Early dramatic recovery during intravenous tissue plasminogen activator infusion

Clinical pattern and outcome in acute middle cerebral artery stroke

Robert A. Felberg, Nicholas J. Okon, Ashraf El-Mitwalli, W. Scott Burgin, James C. Grotta, Andrei Alexandrov

Research output: Contribution to journalArticle

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Abstract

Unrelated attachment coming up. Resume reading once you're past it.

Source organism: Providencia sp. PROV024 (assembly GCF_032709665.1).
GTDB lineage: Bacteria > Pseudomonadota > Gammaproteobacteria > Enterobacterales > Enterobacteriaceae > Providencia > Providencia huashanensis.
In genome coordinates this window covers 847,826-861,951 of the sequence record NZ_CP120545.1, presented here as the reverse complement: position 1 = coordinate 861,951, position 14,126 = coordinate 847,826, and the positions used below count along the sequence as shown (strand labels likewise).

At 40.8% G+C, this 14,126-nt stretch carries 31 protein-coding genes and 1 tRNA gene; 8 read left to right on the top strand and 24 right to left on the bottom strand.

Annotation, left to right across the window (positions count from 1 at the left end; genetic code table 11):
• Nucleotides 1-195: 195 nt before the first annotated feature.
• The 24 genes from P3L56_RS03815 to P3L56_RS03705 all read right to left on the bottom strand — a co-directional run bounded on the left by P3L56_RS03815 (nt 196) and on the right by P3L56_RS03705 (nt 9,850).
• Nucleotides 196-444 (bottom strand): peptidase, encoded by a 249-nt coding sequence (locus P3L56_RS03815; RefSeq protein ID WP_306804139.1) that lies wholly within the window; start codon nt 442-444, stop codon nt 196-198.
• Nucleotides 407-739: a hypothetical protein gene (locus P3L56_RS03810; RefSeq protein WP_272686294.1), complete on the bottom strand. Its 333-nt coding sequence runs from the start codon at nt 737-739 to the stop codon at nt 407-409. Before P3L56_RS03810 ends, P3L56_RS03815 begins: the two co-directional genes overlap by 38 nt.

Background and Purpose - Acute-stroke patients receiving standard intravenous tissue plasminogen activator (tPA) have been noted to experience early dramatic recoveries. The prevalence, clinical characteristics, and outcome of patients experiencing dramatic recovery is not well described. Methods - We prospectively studied all patients presenting with acute middle cerebral artery (MCA) stroke syndromes and transcranial Doppler (TCD) evidence of an MCA obstruction. All patients received intravenous tPA per the National Institute of Neurological and Communicative Disorders and Stroke protocol, with serial National Institutes of Health Stroke Scale (NIHSS) scores and continuous TCD monitoring. Dramatic recovery-was defined as an improvement of ≥10 NIHSS points or a decrease to an NIHSS score of ≤3 by the end of infusion. Outcome at the end of infusion, at 24 hours, and at long-term follow-up were obtained. The timing and pattern of deficit recovery during dramatic recovery was also studied. Results - Dramatic recovery occurred in 22% of all patients. Compared with patients who did not experience dramatic recovery, those patients who did had significantly lower end-infusion NIHSS (median 2 and range 0 to 16 for dramatic-recovery patients versus median 17 and range 6 to 35 for non-dramatic-recovery patients, P<0.01) and 24-hour NIHSS (median 2 and range 0 to 16 for dramatic-recovery patients versus median 13 and range 2 to 35 for non-dramatic-recovery patients, P<0.01). A long-term modified Rankin Score benefit was noted (median 1 and range 0 to 6 for dramatic-recovery patients versus median 4 and range 0 to 6 for non-dramatic-recovery patients, P<0.01). Baseline clinical characteristics were similar. The only difference was improved TCD-determined flow values at the end of infusion (normal restoration of flow was 58% in dramatic-recovery patients versus 14% in non-dramatic-recovery patients, P<0.01). A characteristic pattern of recovery of deficit was noted. Conclusions - Early dramatic recovery in acute MCA stroke patients treated with intravenous tPA is relatively frequent. The benefit of dramatic recovery is maintained at 24 hours and over the long term. TCD monitoring suggests that dramatic recovery is a result of early restoration of MCA flow during the tPA infusion. The consistent pattern of early clinical recovery may help explain the mechanisms by which thrombolysis improves outcome and could suggest targets for enhancing the therapeutic effect of intravenous tPA.